Former home secretary Leon Brittan has died aged 75

 
Catherine Neilan
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Leon Brittan: Died last night, reports confirm (Source: Getty)
Former Conservative MP and one-time home secretary Leon Brittan has died aged 75.
Brittan's family has confirmed that he died last night (January 21) after "a long battle with cancer".
The statement added:
"As a family we should like to pay tribute to him as a beloved husband to Diana and brother to Samuel, and a supportive and loving stepfather to Katharine and Victoria, and step-grandfather to their children.
"We also salute his extraordinary committement to British public life as a member of Parliament, minister, cabinet minister, European commissioner and peer - together with his distinguished career in law and latterly in business."
The news was initially tweeted by former agriculture minister and secretary of state for education John Deben this afternoon.

Prime Minister David Cameron described him as "a dedicated and fiercely intelligent public servant".

"As a central figure in Margaret Thatcher’s government, he helped her transform our country for the better by giving distinguished service as Chief Secretary to the Treasury, Home Secretary, and Secretary of State for Trade and Industry.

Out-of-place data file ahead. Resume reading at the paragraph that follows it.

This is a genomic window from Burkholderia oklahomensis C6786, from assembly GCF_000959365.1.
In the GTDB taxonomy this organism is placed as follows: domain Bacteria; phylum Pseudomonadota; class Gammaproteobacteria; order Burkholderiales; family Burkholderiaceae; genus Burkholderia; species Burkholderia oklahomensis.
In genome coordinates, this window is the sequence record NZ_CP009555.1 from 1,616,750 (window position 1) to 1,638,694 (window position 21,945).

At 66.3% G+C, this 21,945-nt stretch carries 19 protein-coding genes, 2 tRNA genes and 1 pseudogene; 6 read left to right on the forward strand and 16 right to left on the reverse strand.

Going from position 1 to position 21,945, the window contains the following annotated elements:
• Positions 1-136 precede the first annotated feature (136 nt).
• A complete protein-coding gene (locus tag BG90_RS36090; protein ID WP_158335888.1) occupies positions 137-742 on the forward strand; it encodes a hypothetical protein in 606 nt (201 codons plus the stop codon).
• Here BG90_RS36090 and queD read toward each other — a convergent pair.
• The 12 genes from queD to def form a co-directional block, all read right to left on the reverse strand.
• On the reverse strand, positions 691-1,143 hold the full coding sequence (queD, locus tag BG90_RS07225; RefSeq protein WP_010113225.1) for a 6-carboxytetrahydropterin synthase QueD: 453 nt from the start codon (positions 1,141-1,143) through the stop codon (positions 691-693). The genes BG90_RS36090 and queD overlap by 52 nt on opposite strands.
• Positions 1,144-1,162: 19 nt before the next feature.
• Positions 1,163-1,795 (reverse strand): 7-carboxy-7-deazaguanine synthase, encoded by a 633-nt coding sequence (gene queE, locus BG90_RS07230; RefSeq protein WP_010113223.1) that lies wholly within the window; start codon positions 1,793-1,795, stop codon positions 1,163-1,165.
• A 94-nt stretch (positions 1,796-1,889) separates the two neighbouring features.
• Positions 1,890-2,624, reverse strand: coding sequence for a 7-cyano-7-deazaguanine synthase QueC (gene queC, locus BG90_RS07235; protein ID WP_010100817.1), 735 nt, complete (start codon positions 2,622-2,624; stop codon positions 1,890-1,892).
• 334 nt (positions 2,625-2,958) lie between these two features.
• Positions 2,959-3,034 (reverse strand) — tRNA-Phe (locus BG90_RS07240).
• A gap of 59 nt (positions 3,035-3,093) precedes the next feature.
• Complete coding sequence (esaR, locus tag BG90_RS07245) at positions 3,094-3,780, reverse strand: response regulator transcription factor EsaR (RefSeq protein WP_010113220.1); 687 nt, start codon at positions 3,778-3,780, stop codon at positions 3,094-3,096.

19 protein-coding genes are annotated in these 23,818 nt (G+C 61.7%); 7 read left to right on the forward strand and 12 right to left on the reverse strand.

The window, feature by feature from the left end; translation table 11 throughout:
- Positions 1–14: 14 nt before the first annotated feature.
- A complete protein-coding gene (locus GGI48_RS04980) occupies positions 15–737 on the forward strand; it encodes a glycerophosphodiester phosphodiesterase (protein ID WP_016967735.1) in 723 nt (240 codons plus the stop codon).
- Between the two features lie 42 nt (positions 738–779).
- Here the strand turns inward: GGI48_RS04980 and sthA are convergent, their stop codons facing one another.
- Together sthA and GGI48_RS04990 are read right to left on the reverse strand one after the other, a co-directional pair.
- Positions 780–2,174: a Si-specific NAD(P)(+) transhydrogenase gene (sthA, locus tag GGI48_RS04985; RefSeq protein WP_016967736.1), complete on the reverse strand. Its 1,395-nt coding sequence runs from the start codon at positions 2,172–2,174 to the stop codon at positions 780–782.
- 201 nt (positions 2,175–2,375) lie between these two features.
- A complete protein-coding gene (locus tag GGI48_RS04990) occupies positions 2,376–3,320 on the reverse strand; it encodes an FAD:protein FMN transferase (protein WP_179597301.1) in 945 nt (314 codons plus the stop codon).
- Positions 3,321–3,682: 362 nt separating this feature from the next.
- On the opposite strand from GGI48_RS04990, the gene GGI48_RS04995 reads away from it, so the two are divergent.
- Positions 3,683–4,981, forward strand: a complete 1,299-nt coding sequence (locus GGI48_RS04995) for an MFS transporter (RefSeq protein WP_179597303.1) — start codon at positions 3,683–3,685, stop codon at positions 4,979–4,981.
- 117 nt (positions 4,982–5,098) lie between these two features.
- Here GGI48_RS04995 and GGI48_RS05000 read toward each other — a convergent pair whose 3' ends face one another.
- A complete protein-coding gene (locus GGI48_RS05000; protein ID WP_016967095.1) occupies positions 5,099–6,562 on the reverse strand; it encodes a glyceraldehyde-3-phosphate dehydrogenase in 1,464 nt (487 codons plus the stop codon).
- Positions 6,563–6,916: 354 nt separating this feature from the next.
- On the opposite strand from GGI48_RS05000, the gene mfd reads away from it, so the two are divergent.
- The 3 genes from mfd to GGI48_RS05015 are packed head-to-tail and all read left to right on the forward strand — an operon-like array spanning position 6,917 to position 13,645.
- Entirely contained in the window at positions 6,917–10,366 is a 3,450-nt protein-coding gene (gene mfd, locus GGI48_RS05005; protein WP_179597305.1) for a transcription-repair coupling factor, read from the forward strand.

"He went on to play a leading role at the European Commission where he did so much to promote free trade in Europe and across the world. More recently, he made an active contribution to the House of Lords. My thoughts are with Leon’s family and friends at this sad time for them."

Brittan was first elected as an MP in 1974 as a member for Cleveland and Whitby. Under Margaret Thatcher he was minister of state at the Home Office before being promoted to the role of chief secretary to the Treasury, becoming the youngest member of the Cabinet.
He became secretary of state for trade and industry in 1985, but resigned a year later over his handling of the Westland affair.
Brittan was knighted in 1989 and made European commissioner for competition the same year, resigning his role as MP to take the position.
More recently he was implicated in the child abuse activity that allegedly took place in Westminster during the 1980s.
Initially he was accused of having been involved in a cover-up of a dossier, although a 2013 review found that he had acted appropriately in dealing with allegations.
Subsequently however he was accused of "improper conduct" himself, and in June last year he was interviewed under caution by the police over the alleged rape of a 19-year-old student in 1967.
He was not arrested, and later stated that the allegation was "wholly without foundation".

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